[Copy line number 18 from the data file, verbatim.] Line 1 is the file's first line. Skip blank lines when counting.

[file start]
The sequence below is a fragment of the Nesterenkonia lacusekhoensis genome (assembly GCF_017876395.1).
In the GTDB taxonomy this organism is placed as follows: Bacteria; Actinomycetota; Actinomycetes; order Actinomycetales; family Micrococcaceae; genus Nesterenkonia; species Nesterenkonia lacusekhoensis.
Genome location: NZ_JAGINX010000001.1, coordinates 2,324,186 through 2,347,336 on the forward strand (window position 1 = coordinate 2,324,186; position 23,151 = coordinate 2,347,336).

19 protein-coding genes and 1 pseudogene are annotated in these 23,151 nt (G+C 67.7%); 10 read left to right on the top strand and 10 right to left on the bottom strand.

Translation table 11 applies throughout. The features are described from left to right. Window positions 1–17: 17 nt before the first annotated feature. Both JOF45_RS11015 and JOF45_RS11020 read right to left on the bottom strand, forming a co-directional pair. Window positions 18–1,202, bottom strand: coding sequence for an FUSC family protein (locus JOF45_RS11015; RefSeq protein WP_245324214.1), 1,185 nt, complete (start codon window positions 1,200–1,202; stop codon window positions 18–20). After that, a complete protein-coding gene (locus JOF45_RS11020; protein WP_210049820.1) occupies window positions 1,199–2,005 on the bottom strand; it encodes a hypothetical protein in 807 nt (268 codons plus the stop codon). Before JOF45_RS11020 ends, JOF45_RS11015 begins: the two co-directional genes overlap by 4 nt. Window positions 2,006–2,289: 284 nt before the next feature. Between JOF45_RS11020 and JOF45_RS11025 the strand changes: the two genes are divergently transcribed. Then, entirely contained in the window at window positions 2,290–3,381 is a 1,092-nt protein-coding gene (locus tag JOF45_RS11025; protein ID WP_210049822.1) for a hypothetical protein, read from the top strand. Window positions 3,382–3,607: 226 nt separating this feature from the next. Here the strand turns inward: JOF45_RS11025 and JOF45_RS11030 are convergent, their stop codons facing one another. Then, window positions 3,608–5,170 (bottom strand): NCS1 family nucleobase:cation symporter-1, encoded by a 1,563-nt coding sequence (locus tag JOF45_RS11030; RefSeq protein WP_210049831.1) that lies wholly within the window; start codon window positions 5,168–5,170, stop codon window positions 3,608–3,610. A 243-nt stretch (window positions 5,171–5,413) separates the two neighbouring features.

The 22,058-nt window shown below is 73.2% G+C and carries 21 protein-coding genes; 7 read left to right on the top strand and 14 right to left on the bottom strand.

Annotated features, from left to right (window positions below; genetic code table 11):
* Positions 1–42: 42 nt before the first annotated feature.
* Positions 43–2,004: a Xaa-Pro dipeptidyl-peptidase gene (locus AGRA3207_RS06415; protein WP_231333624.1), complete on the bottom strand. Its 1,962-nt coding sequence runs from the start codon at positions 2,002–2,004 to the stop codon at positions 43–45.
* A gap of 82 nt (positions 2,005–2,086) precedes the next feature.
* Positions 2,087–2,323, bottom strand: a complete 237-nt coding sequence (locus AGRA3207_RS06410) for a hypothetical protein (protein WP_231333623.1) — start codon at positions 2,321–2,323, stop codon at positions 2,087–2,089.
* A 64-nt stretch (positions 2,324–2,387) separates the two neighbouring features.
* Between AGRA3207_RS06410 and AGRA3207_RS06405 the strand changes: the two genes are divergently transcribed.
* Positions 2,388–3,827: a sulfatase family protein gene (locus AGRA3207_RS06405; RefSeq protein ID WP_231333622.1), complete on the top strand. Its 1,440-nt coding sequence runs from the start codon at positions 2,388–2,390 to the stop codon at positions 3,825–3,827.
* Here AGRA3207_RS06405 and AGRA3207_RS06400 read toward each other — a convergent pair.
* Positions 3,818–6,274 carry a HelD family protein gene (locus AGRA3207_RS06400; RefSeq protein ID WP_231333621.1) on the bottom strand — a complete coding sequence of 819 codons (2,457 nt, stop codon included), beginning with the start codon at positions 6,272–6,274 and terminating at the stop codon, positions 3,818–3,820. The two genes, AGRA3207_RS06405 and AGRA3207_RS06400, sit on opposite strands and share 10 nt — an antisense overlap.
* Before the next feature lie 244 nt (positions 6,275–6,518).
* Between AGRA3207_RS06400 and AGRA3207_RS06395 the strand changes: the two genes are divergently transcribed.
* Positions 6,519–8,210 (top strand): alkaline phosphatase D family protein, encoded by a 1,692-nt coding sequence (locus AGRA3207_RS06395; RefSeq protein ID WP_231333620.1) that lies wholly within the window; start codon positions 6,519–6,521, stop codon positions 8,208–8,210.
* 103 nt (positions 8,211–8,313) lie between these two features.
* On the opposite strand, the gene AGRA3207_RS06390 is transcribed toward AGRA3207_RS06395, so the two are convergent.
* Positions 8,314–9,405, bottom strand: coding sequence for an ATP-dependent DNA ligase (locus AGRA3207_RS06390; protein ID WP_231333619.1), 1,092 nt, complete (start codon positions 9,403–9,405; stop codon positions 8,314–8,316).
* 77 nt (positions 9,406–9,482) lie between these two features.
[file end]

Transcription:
* Between AGRA3207_RS06400 and AGRA3207_RS06395 the strand changes: the two genes are divergently transcribed.